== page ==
Mr. Mark Francois (Rayleigh): I welcome the particular recommendation in Bain that enhanced terms and conditions should be made available for our retained firefighters. We all want a successfully negotiated end to the dispute, but will the Deputy Prime Minister take this opportunity to pay a special tribute to our retained firefighters? They provide critically important cover in our rural areas and many of them continued to provide emergency cover during periods when the regulars were on strike.

The Deputy Prime Minister: I want to pay tribute to all those who have been involved in maintaining our services—whether the part-time firefighters, the Army or the police, all of whom have provided quite an effective service in the most difficult circumstances. Many part-timers are involved in the dispute and support the FBU case, but all the firefighters—part-time or full-time—need to get together and say, XChange is coming, and now is the time to take part in it." They should start talking, not walking, and let us get an agreement to this dispute.

Fiona Mactaggart (Slough): Does the Deputy Prime Minister agree that if there are flaws in the Bain report, they are largely caused by the FBU's decision not to participate in that report? Will he ensure that, as the negotiations progress, the real recruitment and retention difficulties faced by brigades on the borders of London, which do not benefit from the London allowance, are considered? That situation is practically unique in this country. If he is considering primary legislation, will he also consider whether it should extend to improving fire safety in new buildings, as well as modernising the fire service?

The Deputy Prime Minister: My hon. Friend refers to improving the fire regulations, and we certainly want to do that—indeed, legislation on improving building regulations in that way is already before the House—but we need to take a much more comprehensive approach. That is behind the concept of wanting more prevention rather than intervention. A point was made about Kent fire brigade being actively involved in fire prevention—something that the FBU has always supported, and we need to see more of it. That is the balance and change that we are trying to achieve.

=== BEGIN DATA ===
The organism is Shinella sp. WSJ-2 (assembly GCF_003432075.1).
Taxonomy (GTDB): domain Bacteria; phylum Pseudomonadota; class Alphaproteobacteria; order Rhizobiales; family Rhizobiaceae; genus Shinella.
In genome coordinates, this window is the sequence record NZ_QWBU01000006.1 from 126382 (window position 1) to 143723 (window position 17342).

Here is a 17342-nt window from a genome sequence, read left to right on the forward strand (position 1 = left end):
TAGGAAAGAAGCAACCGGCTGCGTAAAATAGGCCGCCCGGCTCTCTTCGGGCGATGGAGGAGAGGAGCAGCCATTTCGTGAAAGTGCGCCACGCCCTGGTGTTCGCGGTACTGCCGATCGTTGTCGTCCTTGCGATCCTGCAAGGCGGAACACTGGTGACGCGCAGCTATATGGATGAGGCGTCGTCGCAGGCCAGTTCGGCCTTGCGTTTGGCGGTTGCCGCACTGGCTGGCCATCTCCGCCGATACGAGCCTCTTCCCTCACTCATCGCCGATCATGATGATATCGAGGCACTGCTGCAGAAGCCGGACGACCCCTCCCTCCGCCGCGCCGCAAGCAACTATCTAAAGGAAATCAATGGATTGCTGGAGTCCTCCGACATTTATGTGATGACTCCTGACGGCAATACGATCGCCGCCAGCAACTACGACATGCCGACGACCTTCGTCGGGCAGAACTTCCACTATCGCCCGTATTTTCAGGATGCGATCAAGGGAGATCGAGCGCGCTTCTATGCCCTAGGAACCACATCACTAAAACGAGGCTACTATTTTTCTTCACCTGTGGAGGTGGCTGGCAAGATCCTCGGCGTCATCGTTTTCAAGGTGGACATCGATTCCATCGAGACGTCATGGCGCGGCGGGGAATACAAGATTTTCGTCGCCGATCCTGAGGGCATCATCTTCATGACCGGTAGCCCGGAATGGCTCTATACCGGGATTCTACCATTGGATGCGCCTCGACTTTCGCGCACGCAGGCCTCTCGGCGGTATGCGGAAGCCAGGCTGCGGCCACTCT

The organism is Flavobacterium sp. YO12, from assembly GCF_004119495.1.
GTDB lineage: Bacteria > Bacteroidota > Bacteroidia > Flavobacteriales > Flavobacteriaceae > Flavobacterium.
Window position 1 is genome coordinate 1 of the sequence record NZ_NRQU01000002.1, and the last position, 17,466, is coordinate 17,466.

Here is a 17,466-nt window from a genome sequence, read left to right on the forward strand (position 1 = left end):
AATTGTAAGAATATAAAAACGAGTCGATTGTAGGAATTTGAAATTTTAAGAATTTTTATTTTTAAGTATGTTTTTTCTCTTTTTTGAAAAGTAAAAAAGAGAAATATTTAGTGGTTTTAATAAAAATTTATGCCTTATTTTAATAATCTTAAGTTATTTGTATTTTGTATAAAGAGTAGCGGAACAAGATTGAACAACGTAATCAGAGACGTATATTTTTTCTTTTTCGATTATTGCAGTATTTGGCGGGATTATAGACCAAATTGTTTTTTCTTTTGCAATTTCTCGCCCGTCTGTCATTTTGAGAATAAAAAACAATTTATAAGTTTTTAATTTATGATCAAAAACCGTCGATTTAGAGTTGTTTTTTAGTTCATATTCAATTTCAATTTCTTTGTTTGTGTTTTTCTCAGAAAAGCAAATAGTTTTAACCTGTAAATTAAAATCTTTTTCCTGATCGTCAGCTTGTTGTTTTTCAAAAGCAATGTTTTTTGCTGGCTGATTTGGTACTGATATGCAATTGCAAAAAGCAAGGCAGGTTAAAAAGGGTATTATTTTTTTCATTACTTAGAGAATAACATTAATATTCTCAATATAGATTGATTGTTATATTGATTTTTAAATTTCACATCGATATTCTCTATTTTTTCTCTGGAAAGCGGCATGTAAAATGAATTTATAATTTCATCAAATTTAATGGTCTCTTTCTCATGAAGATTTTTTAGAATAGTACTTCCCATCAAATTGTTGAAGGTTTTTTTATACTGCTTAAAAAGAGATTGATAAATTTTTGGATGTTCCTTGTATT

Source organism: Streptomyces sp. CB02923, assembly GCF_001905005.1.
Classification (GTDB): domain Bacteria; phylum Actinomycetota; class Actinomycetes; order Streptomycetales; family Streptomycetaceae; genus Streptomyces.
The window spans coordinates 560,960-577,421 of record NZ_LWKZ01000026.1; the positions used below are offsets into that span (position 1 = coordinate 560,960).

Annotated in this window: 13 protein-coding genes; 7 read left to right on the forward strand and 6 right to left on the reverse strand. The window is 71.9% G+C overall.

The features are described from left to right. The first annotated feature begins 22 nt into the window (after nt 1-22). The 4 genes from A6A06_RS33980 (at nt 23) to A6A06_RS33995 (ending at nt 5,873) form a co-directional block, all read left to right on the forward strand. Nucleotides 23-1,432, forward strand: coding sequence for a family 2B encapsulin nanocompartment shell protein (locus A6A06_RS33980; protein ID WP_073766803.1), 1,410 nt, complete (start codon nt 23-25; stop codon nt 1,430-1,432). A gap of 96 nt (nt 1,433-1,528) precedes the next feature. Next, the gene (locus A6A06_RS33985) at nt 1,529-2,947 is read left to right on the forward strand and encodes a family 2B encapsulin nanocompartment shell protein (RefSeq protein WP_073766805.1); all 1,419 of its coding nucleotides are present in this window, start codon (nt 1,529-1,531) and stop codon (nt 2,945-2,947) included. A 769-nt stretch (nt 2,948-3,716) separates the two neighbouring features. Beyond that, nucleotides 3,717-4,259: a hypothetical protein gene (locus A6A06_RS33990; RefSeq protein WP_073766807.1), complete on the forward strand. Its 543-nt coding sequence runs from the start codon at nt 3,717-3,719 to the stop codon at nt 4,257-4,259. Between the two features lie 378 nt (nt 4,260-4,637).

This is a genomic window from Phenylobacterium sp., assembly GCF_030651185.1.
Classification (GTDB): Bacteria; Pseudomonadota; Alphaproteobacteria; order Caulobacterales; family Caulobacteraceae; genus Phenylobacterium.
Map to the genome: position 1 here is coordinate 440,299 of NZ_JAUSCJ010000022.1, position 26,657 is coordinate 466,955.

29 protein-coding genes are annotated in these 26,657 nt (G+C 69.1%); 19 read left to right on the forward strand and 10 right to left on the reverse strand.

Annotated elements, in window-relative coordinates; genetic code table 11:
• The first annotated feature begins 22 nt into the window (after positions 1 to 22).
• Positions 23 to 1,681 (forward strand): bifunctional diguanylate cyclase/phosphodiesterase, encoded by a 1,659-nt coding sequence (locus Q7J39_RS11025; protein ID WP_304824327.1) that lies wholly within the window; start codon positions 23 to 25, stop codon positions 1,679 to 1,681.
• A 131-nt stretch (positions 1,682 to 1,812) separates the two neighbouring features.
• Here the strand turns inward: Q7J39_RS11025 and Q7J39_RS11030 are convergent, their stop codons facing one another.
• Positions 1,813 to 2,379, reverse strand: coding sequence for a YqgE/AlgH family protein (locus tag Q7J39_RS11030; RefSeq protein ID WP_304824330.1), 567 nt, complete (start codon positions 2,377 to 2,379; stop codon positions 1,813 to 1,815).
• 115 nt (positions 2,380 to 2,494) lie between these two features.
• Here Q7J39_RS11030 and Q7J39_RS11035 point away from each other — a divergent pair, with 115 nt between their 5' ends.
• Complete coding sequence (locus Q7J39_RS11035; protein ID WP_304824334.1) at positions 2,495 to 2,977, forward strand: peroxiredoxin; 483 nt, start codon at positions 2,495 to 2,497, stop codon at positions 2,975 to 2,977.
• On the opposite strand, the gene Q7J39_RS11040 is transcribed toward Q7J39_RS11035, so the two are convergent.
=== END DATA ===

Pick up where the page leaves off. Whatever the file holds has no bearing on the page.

As for whether there are flaws in the report, I shall listen to those views, but I think that it is a pretty comprehensive and good report. It is based on the many reports over the past 20 years that have not been acted upon, and it was wrong for the union not to participate and, indeed, to set its face against the report. The point now is whether the union representatives are sitting down, discussing with the employers and negotiating how to reach a settlement. That is still the case at the moment, and we should encourage that.

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Points of Order

5.17 pm

Mr. Tim Collins (Westmorland and Lonsdale): On a point of order, Mr. Deputy Speaker. I wonder whether you have had any indication today of whether the Secretary of State for Transport is willing to make a statement to the House on the shocking press reports on Friday and Sunday that he proposes to abandon the targets on reducing road congestion and increasing passenger numbers introduced by the Deputy Prime Minister and, furthermore, that he proposes to cut public subsidy in a way that will ensure fewer trains and higher fares. Is not such a statement important to put right the indication from the Downing street press office this morning that tomorrow's statement will be only a written statement, as I am sure that hon. Members on both sides of the House would expect such an important matter to discussed on the Floor of the House and dealt with properly?

Mr. Deputy Speaker (Sir Michael Lord): I have no indication that a statement of the kind that the hon. Gentleman suggests is about to be made at the moment.

Mr. Nicholas Soames (Mid-Sussex): On a point of order, Mr. Deputy Speaker. May I ask you whether the Speaker would consider issuing a fatwa to Ministers who fail to answer their correspondence in a timely manner—a matter that I have raised with the occupant of the Chair on several occasions? This morning, I received a reply to a letter that I had addressed to the Minister for Policing, Crime Reduction and Community Safety on 6 September. The letter has been chased up on any number of occasions, and I finally received a reply not from the Minister himself, but from a private secretary, four months late. That is not only impertinent to my constituents, but rude to Parliament. Will you, Mr. Deputy Speaker, raise this matter with the Speaker and find out whether he will issue more general instructions to Ministers about the generally lamentable way in which they answer correspondence?

Mr. Deputy Speaker: Mr. Speaker has made his views on that matter clear on a number of occasions. He agrees very much with the point that the hon. Gentleman makes and, no doubt, Ministers will have heard him put it on the record again.